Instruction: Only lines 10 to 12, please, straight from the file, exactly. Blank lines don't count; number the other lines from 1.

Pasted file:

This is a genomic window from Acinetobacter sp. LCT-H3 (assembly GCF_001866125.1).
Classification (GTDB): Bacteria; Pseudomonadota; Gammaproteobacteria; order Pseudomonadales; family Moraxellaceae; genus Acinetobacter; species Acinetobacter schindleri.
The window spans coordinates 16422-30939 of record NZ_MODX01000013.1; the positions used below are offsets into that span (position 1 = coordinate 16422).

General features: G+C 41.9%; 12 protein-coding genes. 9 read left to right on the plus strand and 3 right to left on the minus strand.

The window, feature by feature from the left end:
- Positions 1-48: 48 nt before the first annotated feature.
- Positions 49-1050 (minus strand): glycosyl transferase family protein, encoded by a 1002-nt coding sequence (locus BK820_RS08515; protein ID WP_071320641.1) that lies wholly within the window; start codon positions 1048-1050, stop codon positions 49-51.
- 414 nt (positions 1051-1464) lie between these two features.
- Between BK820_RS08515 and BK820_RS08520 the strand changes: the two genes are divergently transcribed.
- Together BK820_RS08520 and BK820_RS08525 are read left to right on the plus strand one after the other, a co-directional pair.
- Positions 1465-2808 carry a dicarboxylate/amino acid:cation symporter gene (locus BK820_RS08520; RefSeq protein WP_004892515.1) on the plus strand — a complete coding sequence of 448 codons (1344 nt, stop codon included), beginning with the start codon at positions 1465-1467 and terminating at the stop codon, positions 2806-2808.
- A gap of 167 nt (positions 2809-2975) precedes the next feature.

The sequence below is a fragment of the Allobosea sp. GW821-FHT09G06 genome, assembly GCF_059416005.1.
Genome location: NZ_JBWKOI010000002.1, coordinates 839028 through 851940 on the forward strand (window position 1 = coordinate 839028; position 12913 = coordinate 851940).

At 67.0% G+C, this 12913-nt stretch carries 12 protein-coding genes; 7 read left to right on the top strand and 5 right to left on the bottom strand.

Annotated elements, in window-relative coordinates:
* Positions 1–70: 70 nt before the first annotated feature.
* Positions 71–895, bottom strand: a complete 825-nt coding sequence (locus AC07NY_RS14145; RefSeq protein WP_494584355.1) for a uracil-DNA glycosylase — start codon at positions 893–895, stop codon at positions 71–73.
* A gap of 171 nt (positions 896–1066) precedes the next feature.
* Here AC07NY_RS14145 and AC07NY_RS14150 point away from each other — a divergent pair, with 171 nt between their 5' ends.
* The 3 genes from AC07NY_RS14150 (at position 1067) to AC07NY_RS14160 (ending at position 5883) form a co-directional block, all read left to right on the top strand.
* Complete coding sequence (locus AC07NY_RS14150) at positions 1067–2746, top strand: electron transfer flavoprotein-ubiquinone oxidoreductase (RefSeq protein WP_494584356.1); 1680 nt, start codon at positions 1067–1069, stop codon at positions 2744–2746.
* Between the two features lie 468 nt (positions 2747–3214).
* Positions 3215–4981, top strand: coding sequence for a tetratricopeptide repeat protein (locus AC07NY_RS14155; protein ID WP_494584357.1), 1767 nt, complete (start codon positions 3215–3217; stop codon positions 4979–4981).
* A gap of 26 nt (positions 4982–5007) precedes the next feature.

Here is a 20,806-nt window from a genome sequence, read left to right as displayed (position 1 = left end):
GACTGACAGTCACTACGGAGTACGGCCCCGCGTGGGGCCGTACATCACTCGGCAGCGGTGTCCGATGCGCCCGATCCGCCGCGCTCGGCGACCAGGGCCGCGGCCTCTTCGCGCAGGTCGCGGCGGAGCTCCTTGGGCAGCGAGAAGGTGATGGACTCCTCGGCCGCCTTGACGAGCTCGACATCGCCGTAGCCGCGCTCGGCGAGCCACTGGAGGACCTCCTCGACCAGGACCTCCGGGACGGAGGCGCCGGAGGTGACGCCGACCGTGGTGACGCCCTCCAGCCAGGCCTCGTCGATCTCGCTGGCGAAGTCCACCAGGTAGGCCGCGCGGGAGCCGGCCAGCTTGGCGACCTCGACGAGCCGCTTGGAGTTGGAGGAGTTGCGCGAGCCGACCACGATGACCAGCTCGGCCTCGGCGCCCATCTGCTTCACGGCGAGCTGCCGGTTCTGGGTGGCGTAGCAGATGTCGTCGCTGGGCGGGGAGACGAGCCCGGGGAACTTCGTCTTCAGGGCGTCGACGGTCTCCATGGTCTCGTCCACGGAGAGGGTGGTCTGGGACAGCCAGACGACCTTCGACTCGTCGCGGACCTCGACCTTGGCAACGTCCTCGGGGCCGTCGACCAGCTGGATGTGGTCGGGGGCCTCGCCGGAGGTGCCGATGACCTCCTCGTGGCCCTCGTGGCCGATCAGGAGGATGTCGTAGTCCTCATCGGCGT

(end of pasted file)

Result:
- Together BK820_RS08520 and BK820_RS08525 are read left to right on the plus strand one after the other, a co-directional pair.
- Positions 1465-2808 carry a dicarboxylate/amino acid:cation symporter gene (locus BK820_RS08520; RefSeq protein WP_004892515.1) on the plus strand — a complete coding sequence of 448 codons (1344 nt, stop codon included), beginning with the start codon at positions 1465-1467 and terminating at the stop codon, positions 2806-2808.
- A gap of 167 nt (positions 2809-2975) precedes the next feature.